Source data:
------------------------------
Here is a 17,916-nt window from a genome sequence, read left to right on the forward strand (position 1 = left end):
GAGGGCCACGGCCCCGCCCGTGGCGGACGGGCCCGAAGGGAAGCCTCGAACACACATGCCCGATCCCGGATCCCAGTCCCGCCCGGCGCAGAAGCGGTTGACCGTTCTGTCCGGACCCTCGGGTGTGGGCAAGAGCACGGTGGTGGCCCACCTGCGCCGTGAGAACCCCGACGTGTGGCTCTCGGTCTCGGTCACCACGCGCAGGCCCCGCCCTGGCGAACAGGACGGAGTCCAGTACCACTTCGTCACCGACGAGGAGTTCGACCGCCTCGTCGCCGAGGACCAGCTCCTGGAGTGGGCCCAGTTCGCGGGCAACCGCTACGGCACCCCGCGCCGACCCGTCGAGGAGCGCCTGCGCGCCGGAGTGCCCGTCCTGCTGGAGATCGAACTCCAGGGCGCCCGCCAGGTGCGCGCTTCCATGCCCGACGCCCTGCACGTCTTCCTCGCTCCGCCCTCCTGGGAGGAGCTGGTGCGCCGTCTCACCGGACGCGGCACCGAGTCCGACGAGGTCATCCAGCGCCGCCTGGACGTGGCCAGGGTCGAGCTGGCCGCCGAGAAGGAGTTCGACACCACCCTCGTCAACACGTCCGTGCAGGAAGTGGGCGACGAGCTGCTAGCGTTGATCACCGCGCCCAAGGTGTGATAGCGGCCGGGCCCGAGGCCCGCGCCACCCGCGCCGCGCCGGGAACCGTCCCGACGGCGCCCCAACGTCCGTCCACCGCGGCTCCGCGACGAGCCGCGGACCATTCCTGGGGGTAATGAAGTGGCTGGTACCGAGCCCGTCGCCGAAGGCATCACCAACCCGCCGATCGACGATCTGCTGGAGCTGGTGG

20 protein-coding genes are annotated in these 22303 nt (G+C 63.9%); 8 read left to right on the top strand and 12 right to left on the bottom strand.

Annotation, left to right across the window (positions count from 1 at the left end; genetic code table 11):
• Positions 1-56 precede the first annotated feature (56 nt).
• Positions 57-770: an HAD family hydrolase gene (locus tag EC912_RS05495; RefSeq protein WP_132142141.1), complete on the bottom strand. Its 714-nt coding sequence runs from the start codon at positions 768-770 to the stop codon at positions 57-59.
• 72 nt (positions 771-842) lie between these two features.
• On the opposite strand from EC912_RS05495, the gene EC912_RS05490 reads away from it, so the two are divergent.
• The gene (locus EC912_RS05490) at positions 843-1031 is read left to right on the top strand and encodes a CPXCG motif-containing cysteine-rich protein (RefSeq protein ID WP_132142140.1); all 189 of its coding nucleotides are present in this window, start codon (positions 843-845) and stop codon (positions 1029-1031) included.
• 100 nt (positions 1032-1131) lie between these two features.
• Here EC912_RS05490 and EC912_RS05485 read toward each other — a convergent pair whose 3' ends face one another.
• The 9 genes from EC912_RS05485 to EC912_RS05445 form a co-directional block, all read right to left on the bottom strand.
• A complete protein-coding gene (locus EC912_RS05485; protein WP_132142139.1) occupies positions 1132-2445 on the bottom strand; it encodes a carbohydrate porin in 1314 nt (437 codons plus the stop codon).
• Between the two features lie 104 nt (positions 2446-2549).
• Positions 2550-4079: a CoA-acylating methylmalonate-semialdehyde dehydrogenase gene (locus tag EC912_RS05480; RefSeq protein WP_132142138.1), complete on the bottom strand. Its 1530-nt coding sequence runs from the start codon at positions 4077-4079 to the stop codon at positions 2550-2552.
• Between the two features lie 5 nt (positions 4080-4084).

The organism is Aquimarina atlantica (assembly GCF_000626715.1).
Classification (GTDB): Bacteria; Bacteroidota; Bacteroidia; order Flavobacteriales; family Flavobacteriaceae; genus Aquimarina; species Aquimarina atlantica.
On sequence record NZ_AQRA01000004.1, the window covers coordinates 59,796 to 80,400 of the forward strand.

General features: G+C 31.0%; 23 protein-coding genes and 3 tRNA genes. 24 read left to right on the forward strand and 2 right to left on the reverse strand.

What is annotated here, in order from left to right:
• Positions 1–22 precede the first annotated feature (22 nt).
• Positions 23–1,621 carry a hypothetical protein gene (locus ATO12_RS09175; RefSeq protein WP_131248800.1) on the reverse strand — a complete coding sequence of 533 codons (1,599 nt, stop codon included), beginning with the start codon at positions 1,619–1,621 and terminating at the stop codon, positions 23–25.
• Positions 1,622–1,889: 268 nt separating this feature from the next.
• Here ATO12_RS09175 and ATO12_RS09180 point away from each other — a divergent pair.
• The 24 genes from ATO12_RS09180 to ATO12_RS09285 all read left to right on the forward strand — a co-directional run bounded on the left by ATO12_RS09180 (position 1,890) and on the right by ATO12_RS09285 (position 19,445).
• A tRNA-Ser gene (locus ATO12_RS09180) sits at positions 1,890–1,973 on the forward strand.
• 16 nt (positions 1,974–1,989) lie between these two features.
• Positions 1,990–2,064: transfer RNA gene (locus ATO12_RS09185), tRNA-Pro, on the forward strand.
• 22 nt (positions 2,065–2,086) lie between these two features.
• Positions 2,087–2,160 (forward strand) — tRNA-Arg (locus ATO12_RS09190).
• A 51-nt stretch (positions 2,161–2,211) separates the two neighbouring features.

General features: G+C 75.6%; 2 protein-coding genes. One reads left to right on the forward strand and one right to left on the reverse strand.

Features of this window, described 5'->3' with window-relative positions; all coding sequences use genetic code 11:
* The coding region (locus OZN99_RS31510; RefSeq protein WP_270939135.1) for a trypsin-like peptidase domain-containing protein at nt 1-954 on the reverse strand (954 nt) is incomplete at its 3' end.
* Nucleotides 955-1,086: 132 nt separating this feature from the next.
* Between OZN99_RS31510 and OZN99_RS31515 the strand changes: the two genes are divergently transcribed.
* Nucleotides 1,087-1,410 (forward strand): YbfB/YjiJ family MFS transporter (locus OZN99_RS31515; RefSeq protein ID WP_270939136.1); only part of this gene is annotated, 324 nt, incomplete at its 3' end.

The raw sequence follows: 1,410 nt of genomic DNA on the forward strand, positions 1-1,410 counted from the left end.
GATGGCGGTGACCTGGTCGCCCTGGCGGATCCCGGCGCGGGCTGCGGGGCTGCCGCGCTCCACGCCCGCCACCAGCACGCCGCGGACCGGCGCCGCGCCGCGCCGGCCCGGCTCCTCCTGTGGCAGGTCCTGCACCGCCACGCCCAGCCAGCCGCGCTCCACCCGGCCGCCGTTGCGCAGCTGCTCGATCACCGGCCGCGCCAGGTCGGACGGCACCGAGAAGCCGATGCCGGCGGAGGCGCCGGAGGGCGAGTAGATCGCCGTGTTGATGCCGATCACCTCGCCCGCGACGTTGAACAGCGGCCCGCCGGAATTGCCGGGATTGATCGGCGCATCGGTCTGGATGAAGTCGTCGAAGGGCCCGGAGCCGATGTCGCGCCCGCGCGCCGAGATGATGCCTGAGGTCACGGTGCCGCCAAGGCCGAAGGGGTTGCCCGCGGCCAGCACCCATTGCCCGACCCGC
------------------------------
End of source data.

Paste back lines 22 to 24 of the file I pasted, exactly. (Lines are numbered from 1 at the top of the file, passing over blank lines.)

• Positions 1–22 precede the first annotated feature (22 nt).
• Positions 23–1,621 carry a hypothetical protein gene (locus ATO12_RS09175; RefSeq protein WP_131248800.1) on the reverse strand — a complete coding sequence of 533 codons (1,599 nt, stop codon included), beginning with the start codon at positions 1,619–1,621 and terminating at the stop codon, positions 23–25.
• Positions 1,622–1,889: 268 nt separating this feature from the next.